It’s Saturday morning, the day after my last interferon injection. Happy treatment end, happy birthday, happy on with life! Am SOOO pleased to be finished with interferon. Had the usual headaches, myalgia, fever and weepiness last night, all somewhat alleviated by acetaminophen every four hours, all less important knowing that this was it. Although I am tired this morning, now it ends. Have my grande bold starbucks coffee, with a very berry scone (and butter). Listening to The Tragically Hip singing “Bobcaygeon”. I may keep up this pleasing little Saturday morning ritual developed during treatment.

It’s been an interesting week, with the vertigo. As always, there are things to be gained from new experiences. Sitting for ten minutes in the morning prior to standing up helps. Peppermint aromatherapy assists with the morning nausea. Have been shuttling into work and home on the hospital shuttle bus – Phil walks me to the shuttle stop in the morning on his way to the day camp where he is a counselor – we used to walk the same path when he was a small child and I took him to school. As I look up at the fifteen year old six foot three inch man beside me, sometimes I still see the little boy as we walk. As a large portion of my work involves fine motor, as opposed to gross motor, skills, the actual working is not too bad and I can find a comfortable position and get lots done. While I’m not able to do my much loved walks to and from work, after dinner Ron and I go for a little community walk instead, giving us special time together to walk and talk, time we so often skip for other things. Yoga has moved from the morning before work on the deck, to evening before sleep on the deck. Some of the postures have been necessarily deleted, or modified. Although I miss the morning sun salutation, lying in corpse pose after stretching, looking up at the stars in the night sky, has been one of the more calming, meditative experiences I’ve ever had.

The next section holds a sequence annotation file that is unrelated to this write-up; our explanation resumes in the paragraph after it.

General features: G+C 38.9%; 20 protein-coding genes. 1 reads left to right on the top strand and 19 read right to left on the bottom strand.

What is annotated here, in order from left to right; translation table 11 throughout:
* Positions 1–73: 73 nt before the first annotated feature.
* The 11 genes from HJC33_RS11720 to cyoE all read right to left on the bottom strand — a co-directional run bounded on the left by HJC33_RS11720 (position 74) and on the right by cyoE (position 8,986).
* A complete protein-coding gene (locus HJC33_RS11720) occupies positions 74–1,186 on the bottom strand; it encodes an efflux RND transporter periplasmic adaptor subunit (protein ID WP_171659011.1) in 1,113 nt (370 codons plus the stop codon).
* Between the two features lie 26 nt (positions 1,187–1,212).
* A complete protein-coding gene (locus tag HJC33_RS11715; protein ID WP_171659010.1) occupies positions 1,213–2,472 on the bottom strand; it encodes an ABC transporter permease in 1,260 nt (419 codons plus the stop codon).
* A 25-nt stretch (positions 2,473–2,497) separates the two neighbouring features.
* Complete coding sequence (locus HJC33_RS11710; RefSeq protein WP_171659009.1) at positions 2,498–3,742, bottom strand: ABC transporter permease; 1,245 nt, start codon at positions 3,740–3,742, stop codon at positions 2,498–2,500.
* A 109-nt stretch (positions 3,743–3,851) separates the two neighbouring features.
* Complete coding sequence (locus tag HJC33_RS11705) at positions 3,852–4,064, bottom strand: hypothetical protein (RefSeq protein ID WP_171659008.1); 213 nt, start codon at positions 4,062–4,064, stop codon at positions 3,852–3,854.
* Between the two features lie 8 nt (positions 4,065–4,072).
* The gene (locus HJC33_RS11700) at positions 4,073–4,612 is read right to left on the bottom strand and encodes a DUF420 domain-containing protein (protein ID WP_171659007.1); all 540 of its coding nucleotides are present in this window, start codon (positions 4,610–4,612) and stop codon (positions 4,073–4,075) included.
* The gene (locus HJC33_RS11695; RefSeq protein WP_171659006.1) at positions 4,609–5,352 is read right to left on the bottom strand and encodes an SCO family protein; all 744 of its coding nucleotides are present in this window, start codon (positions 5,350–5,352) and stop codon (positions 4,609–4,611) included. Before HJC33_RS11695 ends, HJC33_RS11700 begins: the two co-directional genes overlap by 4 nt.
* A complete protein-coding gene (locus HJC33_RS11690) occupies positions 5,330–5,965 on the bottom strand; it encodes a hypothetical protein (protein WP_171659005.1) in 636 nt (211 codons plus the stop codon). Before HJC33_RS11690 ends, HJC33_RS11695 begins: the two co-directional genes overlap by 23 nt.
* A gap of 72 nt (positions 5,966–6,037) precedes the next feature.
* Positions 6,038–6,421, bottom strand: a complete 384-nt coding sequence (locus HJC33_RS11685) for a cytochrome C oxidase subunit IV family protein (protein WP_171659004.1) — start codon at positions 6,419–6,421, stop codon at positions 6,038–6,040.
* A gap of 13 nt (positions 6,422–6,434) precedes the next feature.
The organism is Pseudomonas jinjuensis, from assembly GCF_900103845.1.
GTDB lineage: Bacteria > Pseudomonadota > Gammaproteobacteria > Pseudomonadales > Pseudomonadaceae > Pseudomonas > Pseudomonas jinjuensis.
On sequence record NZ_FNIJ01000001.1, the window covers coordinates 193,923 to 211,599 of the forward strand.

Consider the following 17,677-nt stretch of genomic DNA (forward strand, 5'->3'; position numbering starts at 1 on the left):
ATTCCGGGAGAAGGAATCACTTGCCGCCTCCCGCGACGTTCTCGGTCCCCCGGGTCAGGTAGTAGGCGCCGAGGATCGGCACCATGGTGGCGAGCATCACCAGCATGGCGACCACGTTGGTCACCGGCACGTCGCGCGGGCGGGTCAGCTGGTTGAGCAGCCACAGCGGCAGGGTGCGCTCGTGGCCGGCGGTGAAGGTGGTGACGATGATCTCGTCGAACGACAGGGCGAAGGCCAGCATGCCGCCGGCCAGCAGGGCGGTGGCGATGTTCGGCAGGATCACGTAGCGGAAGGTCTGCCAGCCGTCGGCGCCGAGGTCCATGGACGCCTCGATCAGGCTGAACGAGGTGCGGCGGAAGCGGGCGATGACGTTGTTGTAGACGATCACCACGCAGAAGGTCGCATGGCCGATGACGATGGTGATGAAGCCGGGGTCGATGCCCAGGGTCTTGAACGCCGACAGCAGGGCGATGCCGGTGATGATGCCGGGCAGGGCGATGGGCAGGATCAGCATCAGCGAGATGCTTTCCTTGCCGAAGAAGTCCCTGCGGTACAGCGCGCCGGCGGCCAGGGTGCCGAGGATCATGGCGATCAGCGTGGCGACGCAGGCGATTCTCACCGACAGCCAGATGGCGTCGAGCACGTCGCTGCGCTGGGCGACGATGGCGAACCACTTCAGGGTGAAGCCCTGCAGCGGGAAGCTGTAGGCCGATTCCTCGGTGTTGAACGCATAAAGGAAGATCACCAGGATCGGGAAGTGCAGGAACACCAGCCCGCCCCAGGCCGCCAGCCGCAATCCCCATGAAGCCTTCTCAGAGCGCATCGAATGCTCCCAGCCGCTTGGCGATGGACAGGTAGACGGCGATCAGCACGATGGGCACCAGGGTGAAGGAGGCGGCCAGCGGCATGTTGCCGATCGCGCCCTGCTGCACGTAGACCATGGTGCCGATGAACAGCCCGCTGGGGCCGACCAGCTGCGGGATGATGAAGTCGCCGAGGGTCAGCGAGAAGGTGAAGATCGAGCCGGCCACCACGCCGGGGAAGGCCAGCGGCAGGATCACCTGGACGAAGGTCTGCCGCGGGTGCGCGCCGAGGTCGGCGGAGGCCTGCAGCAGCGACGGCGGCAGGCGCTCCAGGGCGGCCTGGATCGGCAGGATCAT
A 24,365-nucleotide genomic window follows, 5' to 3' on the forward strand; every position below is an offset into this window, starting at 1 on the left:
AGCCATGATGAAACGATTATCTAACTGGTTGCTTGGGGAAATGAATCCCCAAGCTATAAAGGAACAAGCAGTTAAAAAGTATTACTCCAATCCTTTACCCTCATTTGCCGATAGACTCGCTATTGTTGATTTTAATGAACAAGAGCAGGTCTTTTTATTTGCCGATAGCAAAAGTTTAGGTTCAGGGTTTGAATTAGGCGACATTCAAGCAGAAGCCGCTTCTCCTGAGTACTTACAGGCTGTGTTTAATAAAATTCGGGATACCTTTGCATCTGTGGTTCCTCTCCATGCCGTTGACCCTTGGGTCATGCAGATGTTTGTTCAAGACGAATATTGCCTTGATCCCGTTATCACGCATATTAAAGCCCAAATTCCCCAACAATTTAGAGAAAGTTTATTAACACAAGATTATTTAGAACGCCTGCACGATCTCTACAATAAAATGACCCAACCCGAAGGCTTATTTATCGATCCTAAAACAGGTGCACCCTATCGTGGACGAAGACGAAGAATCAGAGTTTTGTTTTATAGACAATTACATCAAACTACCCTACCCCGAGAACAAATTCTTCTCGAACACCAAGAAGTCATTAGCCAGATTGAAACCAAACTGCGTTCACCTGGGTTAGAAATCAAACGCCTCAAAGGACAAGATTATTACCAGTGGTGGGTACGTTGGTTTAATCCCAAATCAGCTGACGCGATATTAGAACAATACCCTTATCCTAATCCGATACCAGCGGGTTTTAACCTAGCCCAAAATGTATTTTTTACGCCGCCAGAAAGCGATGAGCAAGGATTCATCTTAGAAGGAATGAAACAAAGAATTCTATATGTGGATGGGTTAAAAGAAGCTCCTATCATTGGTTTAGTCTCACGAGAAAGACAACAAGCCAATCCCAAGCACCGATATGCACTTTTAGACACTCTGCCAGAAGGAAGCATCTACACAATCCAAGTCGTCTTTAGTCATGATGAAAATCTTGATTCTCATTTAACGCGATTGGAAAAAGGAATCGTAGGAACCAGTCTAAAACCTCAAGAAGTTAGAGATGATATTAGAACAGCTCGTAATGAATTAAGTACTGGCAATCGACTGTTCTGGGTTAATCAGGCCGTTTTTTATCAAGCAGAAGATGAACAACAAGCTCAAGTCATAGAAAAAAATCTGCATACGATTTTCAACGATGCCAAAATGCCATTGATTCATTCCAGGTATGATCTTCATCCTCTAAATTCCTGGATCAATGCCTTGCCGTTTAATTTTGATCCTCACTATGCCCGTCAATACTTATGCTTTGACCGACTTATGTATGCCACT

There are some things that I’ve found extremely helpful for getting through the treatment. These things may not work for everyone:

Face wash – Lush “Angels on Bare Skin”. Since my daughter-in-law Annikka gave me some Angels a couple of months ago, I have used it religiously and ALL of the rash has cleared. Thus, I use it on any rash that comes up, on face, or elsewhere.
Body wash – Lush “The Olive Branch”, or “Skinny Dip”. The smell of Skinny Dip makes me happy.
Body Lotion – mostly Lush “Dream Cream”, but also Aveeno “Stress Relief Moisturizing Lotion” and “Skin Relief Moisturizing Lotion”.
Shaving – Aveeno “Therapeutic Shave Gel”
Sun Block – everyday, applied after shower, all over, minimum 30 SPF. Reapplied to sun-exposed areas later. Wearing a hat while out in the sun.

Brushing teeth at least three times daily with a “sensitive” toothpaste (I use “Sensodyne”). Flossing daily. Rinsing mouth with salt and warm water. I have developed thrush twice on treatment and was prescribed “Nystatin” antifungal oral drops, which worked.

Aromatherapy, utilizing lavender and vetiver essential oils sprinkled on my pillowcase, rotating the two oils every few days.

Peppermint aromatherapy. Eating small, frequent meals.

Pain (i.e. headache, myalgia, neuropathy):

During treatment, I developed a sinus infection requiring antibiotics for two weeks. As well, I snorted warm water and salt. If you think you may have any type of infection, please go and see your physician – at best, it will be nothing. However, if it needs treatment, one doesn’t want to leave an infection to go wild when one’s white cell count is compromised!

I definitely use the Nioxin products, but found when used alone, they gave my hair the consistency of straw. So, I mix them with my regular hair products.
Shampoo – Nioxin “Bionutrient Cleanser” shampoo mixed with Lush “Big” shampoo.
Conditioner – Nioxin “Scalp Therapy” hair conditioner mixed with Lush “Veganese” conditioner.
Leave in treatment – Nioxin “Bionutrient Treatment” mixed with “Implexx 33” hair repair treatment.
Other hair care suggestions – cut it – my hair looks and is way healthier since cutting to chin level. Use a wide toothed comb to comb it out when wet, do not blow dry, or use heated styling products. I wear my husband’s, or son’s, nylon dew rag head wraps at night to stop my hair from rubbing on the pillowcase and coming out. An interesting look…

Combo treatment makes me feel like someone has taken my brain and done some new and exciting research experiments with it. Have zero idea what the ultimate purpose of such experimentation is; haven’t had much choice but to endure it. Some things have helped (not necessarily in the order listed):
Work, work and more work
Shiatsu massage
B-complex vitamins